“These are ambitious and realistic goals.”

“These are ambitious and realistic goals.”

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On the sidelines of the COP26 conference in Glasgow, Prime Minister Narendra Modi announced on Monday 1 November that India is committed to achieving carbon neutrality by 2070 and thus bolstered its promises to reduce greenhouse gas emissions. What do you think of these commitments? asked our reporter Sebastian Farsis Chandra Bhushan, Director General of the iForest Center for Environmental Research (International Forum on Environment, Sustainability and Technology), based in New Delhi.

India, the world’s third largest emitter of greenhouse gases, asserts that it will have a renewable electricity production capacity of 500 gigawatts by 2030, against a commitment of 450 gigawatts in 2015. The country will also reduce its carbon intensity (emissions per point of output) GDP) by 45% compared to 2005, compared to 33-35% announced in 2015. India also promises an absolute emission reduction of 1 billion tons of carbon by 2030.

RFI : How do you respond to these promises?

Chandra Bhushan First of all, it was a surprising announcement, because no one expected India to commit to carbon neutrality and even less to reduce its absolute emissions by one billion tons. And I’m glad the government did that. This is the first time that India has made such a commitment to an absolute personality. Over the next eight years, this represents a 2.5% reduction in emissions. It doesn’t sound like much, but the ad itself is important. This means that India went to COP26 with a very positive desire to deepen cooperation in this matter. In general, these are ambitious and realistic goals.

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The capacity to produce electricity from a renewable source of 500 gigawatts in 2030 is three times higher than today. Is it achievable ?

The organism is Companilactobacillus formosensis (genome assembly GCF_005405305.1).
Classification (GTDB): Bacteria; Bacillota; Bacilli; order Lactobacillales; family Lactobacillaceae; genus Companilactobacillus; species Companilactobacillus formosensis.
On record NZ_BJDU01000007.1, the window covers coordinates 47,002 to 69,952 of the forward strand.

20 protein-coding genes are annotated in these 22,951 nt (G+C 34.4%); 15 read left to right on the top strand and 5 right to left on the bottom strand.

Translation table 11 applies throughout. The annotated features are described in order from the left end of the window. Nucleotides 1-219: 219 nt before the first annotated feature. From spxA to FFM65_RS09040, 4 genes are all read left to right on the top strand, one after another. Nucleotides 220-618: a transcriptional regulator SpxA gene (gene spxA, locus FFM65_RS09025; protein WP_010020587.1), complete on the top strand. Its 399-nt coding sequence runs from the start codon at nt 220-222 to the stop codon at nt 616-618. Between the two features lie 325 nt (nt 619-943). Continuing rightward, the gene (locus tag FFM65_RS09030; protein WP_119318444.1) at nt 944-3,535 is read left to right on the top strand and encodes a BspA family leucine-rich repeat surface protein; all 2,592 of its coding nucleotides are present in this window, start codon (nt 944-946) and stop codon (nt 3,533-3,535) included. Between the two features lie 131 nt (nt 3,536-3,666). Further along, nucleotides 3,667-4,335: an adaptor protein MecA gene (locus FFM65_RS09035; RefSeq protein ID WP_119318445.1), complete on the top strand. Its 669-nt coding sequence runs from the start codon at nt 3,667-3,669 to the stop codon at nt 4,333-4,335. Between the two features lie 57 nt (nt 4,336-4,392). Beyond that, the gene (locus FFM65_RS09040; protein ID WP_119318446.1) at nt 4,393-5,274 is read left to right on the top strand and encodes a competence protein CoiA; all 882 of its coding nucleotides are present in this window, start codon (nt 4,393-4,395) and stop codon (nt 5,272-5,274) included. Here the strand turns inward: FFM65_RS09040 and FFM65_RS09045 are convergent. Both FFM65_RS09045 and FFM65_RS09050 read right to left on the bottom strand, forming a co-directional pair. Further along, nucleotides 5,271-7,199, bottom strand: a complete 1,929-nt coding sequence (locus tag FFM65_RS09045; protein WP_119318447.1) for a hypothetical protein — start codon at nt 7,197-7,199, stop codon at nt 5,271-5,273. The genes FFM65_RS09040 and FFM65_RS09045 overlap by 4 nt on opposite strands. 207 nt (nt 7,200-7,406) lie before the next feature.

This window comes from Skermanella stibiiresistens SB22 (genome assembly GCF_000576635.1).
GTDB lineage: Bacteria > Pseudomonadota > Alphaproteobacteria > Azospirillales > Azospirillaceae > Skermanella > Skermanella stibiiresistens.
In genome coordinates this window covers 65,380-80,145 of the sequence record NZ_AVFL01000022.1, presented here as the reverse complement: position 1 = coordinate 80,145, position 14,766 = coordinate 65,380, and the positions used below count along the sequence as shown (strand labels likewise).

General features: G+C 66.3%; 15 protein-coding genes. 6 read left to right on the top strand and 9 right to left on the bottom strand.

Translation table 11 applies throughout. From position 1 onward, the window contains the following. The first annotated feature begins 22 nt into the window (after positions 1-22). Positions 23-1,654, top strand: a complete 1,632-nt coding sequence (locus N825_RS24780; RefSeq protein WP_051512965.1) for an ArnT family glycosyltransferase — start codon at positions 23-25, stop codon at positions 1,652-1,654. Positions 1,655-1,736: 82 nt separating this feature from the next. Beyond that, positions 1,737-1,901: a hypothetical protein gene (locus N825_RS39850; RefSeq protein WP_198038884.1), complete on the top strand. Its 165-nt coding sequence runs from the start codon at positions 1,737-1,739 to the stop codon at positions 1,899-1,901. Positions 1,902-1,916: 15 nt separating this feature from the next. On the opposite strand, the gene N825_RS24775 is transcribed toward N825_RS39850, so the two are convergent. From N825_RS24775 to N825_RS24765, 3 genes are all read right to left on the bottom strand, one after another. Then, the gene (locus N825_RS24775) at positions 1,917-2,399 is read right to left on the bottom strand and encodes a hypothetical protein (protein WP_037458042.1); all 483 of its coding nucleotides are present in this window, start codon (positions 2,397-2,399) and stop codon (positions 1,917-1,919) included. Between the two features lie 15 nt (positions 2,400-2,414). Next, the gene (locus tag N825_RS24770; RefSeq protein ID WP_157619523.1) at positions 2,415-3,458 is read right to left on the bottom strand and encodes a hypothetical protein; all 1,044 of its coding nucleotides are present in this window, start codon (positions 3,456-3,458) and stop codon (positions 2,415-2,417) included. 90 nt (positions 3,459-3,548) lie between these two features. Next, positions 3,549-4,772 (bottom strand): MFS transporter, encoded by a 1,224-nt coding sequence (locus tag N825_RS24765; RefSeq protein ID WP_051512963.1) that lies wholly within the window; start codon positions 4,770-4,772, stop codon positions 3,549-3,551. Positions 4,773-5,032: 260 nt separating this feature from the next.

Yes, this is achievable and if it is achieved, half of the electricity generated and consumed in India will be from renewable sources. Such a wonderful character! No country in the world has achieved this yet. India already has a program to develop large batteries for energy storage, as well as to research the use of hydrogen. So if we work hard, we will achieve that goal.

This will also reduce carbon intensity, as today 72% of India’s electricity is produced from coal, including gas, nearly 80% from fossil fuels.

Read also: Indian Prime Minister launches global solar transmission network

Promise to achieve carbon neutrality in 2070 : The goal is not very far ?

The goal is for all countries together to achieve carbon neutrality by 2050. China has given itself ten years more than developed countries, so India has given itself ten years more than China. But the totally illogical thing is that European and North American countries say they will only achieve carbon neutrality in 2050. If it takes that long for them, with all the wealth they have, how do you expect others to do so? To achieve this global goal in 2050, the United States and Europe will have to reach it in 2040, so that China can achieve it in 2050 and India immediately thereafter.

to listen: Coal-addicted India is making a tough energy transition

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Narendra Modi said in his speech that developed countries have not fulfilled their promises in terms of financing the energy transition to developing countries and transferring the technology needed to achieve it.

Yes really. There is an outcry in developing countries over the lack of respect for climate finance, and it will soon explode in the face of rich countries if they do not take the issue seriously. It is well and good that these developed countries are committed to reducing their emissions, but they are the ones who hold the global capital. Thus they control the ability of the rest of the world to do the same.

to listen: Big Report: India: False Promises of Reforestation

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